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Must Read: Merch Hype Is as Strong As Ever, Sophia Amoruso Raises $1.2 Million For Girlboss Media

Supreme x Nas t-shirt collaboration. Photo: @hypebeast/Instagram

Supreme x Nas t-shirt collaboration. Photo: @hypebeast/Instagram

These are the stories making headlines in fashion on Friday.

Merch hype is as strong as ever  
Gone are the days when screen-printed T-shirts were spring break take-aways. Both streetwear and luxury brands — as well as music megastars — have capitalized on the merch trend, which has shown no obvious signs of letting up: “Merch fashion lines for artists will certainly carry and evolve,” said Sara Maggioni, director of retail and buying at the trend forecasting firm WGSN, in an interview with Business of Fashion. “Supreme has already started to brand everything, from bricks to NYC metro cards, so anything can happen.” {Business of Fashion}

Sophia Amoruso raised $1.2 million for Girlboss Media 

In 2014, Sophia Amoruso became a household name when shared the story of her journey from dumpster-diving misfit to founder of Nasty Gal in her bestselling memoir, “Girlboss,” which subsequently also became a Netflix show. Following the book’s success and Nasty Gal’s misfortune (the retailer filed for bankruptcy last year) Amoruso has now raised $1.2 million for her newest endeavor, Girlboss Media. The company will cater to aspiring bossladies in the form of podcasts, original web content, social media and events. {WWD}

Guys are flocking to spas 

Females aren’t the only ones looking to get pampered on a regular basis; according to the International Spa Association, 49 percent of spa-goers are male. And as men are becoming more open to grooming, male-specific spas are popping up in big cities to meet the demands of their newest attendees. These spas are geared to the more masculine set with bar-like vibes — think a plush man cave decorated with succulents, candles and dark leather pedicure chairs. {GQ}

Factory-grown leather will make its debut this fall 

The leather-making process is getting an innovative vegan update: An Brooklyn-based company called Modern Meadow has been working to grow leather in a factory. It has raised $50 million to develop this new leather technology and will debut its first garment made from the material in October at a fashion show at the Museum of Modern Art. {The Economist}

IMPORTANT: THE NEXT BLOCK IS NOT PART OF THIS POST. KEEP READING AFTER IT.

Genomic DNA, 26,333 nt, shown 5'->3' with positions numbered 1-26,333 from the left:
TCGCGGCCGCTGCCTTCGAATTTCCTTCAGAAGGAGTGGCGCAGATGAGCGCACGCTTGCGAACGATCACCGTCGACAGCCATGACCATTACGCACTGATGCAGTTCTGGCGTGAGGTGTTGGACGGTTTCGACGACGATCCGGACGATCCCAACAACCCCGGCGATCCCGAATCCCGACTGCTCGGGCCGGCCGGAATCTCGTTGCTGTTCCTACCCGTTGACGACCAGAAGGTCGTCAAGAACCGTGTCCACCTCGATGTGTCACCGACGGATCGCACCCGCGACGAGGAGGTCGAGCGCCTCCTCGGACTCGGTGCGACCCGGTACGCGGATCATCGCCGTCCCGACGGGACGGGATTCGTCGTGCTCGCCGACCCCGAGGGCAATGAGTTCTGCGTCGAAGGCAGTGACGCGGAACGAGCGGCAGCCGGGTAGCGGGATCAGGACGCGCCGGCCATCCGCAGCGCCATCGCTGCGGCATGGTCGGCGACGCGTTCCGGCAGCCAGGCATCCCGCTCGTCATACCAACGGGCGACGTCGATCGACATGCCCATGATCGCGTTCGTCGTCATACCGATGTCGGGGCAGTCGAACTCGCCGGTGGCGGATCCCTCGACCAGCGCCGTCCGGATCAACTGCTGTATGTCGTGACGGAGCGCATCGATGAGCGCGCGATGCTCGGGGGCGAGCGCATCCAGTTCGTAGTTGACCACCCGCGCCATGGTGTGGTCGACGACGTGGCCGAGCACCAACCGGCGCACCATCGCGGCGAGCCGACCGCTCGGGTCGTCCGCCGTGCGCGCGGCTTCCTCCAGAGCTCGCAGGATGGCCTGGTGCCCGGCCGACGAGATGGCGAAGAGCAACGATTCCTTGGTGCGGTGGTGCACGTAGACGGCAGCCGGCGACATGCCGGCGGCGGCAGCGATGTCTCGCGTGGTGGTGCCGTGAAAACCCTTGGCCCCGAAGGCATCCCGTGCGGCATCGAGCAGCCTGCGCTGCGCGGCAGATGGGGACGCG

Without a universal standard, it’s difficult to hold brands accountable for sustainability and ethical practices

As sustainability has become overwhelmingly trendy, retailers are increasingly marketing themselves as “green” or “ethical,” but they’re not always held accountable for their supply chain practices. There’s a universal standard for evaluating retailers’ labor practices set in place by the Fair Labor association, which accredits companies who uphold their high labor standards. However, the FLA accreditation has yet to go mainstream, which leaves consumers in the dark regarding what products meet their sustainability requirements and those that just advertise it.  {The Washington Post}

AnOther Man Magazine previews Stüssy’s latest book on t-shirts 
Stüssy‘s new book is a photo series that highlights three decades of the brand’s T-shirts. AnOther Man uses these images to understand how the brand went from selling surfboards to becoming one of the most influential fashion brands. In doing this, the magazine tracks the brand’s success, starting with the decision to subvert logos of other brands, continuing with their early use of “influencer marketing” and ending with their ability to create a community with subcultures around the world. {AnOther Man Magazine}

Glossy‘s latest confession series spotlights a fashion closet intern 

Magazines and designers are constantly under fire for mistreating their interns. Nevertheless, industry hopefuls continue to vie for these types of roles. Glossy spoke to an intern in one such coveted fashion closet, learning that she doesn’t have much fun and doesn’t feel rewarded. The intern also reveals that the people at fashion magazines are weak collaborators and “still seem to operate by fear.” She continues to intern, though, for the shared belief that “one of them will be more enjoyable and pay off.” {Glossy}

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